- In birds, acoustic signals play key roles in territory defense and mate attraction (Slabbekoorn and Ripmeester, 2008).
Roles of Acoustic signaling in fish (reviewed by Kasumayan 2009):
- Reproductive isolation - among fish capable of generating sound, sound emission during spawning is the most prominent life stage during which acoustic signaling occurs. Includes mate attraction, courtship, establishment of territory.
- Defensive sounds - fright and stress, alert conspecifics to potential threats.
- Organization of group/aggregative behaviors
- Feeding behaviors - in many fish conditioned reflex to the sounds of conspecifics feeding can be formed and cause orientation or attraction of fish toward their source, particularly in combination with corresponding visual stimuli and odors.
Provides specific (citable) evidence that supports the idea of a change in the upstream KE (KEupstream) leading to, or being associated with, a subsequent change in the downstream KE (KEdownstream), assuming the perturbation of KEupstream is sufficient. More help
Uncertainties and Inconsistencies
Addresses inconsistencies or uncertainties in the relationship including the identification of experimental details that may explain apparent deviations from the expected patterns of concordance. More help
Known modulating factors
This table captures specific information on the MF, its properties, how it affects the KER and respective references.1.) What is the modulating factor? Name the factor for which solid evidence exists that it influences this KER. Examples: age, sex, genotype, diet 2.) Details of this modulating factor. Specify which features of this MF are relevant for this KER. Examples: a specific age range or a specific biological age (defined by...); a specific gene mutation or variant, a specific nutrient (deficit or surplus); a sex-specific homone; a certain threshold value (e.g. serum levels of a chemical above...) 3.) Description of how this modulating factor affects this KER. Describe the provable modification of the KER (also quantitatively, if known). Examples: increase or decrease of the magnitude of effect (by a factor of...); change of the time-course of the effect (onset delay by...); alteration of the probability of the effect; increase or decrease of the sensitivity of the downstream effect (by a factor of...) 4.) Provision of supporting scientific evidence for an effect of this MF on this KER. Give a list of references. More help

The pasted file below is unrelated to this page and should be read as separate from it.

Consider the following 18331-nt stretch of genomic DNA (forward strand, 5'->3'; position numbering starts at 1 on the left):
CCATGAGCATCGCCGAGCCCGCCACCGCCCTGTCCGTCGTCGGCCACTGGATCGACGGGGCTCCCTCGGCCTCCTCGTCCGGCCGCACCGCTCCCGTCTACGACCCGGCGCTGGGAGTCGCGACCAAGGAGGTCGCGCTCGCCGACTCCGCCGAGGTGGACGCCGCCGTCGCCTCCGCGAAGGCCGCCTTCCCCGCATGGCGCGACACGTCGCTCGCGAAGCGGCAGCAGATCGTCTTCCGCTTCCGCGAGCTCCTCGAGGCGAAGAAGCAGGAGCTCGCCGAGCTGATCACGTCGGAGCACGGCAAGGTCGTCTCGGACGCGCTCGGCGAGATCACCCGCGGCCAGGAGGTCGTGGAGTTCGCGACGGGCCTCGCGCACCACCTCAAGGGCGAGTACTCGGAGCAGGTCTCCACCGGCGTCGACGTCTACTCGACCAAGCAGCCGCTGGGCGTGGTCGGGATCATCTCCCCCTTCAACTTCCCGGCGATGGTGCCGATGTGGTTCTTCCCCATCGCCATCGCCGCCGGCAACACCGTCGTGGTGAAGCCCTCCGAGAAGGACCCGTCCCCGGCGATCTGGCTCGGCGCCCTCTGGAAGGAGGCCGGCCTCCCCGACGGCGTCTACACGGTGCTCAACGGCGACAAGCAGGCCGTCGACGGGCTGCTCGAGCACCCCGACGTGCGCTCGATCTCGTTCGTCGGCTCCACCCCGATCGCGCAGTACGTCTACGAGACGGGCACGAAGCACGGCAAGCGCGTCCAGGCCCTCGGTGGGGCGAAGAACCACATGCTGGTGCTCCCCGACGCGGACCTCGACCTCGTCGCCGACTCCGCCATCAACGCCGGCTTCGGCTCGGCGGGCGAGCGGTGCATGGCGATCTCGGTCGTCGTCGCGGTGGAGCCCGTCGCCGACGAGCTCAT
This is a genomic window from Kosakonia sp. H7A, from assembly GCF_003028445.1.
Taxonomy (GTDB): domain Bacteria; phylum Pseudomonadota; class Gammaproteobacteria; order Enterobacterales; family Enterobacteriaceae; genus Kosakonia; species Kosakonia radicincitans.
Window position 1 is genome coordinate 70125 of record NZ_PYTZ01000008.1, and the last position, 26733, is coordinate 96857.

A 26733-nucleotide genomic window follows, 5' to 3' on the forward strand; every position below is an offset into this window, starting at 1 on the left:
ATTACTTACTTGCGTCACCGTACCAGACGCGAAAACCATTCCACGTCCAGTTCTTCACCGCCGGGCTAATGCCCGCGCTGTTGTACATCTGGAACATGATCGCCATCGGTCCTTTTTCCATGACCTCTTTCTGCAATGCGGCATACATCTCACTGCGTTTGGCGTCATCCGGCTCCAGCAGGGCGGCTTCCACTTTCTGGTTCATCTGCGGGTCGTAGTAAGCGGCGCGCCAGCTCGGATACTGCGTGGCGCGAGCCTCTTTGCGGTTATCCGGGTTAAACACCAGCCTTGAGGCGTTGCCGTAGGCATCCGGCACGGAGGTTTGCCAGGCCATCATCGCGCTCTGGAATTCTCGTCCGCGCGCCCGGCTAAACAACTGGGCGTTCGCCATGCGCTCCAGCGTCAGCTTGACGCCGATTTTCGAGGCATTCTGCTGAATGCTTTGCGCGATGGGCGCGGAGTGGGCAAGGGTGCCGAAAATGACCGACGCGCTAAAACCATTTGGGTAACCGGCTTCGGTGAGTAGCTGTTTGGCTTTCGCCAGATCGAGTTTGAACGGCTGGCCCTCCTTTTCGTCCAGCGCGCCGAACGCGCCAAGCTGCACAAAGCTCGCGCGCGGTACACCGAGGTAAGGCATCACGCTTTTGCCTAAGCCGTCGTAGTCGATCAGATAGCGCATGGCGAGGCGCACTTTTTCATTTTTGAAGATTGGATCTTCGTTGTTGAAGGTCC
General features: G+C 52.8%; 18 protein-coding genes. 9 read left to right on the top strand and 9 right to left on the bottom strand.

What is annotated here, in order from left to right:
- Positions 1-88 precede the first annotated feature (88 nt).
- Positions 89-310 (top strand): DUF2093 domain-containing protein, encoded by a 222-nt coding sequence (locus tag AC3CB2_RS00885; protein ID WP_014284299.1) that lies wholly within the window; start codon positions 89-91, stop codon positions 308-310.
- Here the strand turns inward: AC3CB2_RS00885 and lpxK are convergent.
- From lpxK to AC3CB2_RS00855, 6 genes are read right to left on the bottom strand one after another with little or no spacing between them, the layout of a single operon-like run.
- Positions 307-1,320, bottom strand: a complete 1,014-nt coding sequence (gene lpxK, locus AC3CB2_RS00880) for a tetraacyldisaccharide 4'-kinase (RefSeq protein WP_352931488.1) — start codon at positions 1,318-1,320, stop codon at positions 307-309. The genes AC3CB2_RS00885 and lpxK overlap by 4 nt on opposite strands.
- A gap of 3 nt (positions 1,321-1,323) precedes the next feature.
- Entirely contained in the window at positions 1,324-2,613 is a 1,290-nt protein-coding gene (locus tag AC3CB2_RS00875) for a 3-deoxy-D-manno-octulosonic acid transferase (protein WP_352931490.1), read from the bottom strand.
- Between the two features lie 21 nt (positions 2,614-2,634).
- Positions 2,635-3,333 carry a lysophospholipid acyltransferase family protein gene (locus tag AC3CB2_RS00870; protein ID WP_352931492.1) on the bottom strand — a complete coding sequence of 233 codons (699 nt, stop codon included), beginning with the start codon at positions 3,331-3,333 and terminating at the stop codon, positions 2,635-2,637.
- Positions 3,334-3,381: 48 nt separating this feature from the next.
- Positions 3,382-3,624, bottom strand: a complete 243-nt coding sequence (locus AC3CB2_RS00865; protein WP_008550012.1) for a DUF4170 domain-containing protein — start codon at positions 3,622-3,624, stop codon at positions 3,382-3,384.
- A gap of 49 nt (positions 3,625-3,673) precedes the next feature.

Quantitative Understanding of the Linkage
Captures information that helps to define how much change in the upstream KE, and/or for how long, is needed to elicit a detectable and defined change in the downstream KE. More help
Provides sources of data that define the response-response relationships between the KEs. More help
Information regarding the approximate time-scale of the changes in KEdownstream relative to changes in KEupstream (i.e., do effects on KEdownstream lag those on KEupstream by seconds, minutes, hours, or days?). More help
Known Feedforward/Feedback loops influencing this KER
Define whether there are known positive or negative feedback mechanisms involved and what is understood about their time-course and homeostatic limits. More help
Domain of Applicability
A free-text section of the KER description that the developers can use to explain their rationale for the taxonomic, life stage, or sex applicability structured terms. More help
List of the literature that was cited for this KER description. More help
- Kasumayan AO. 2009. Acoustic signaling in fish. J. Ichthyology. 49:963-1020.
- SLABBEKOORN, H. and RIPMEESTER, E. A. P. (2008), Birdsong and anthropogenic noise: implications and applications for conservation. Molecular Ecology, 17: 72–83. doi:10.1111/j.1365-294X.2007.03487.x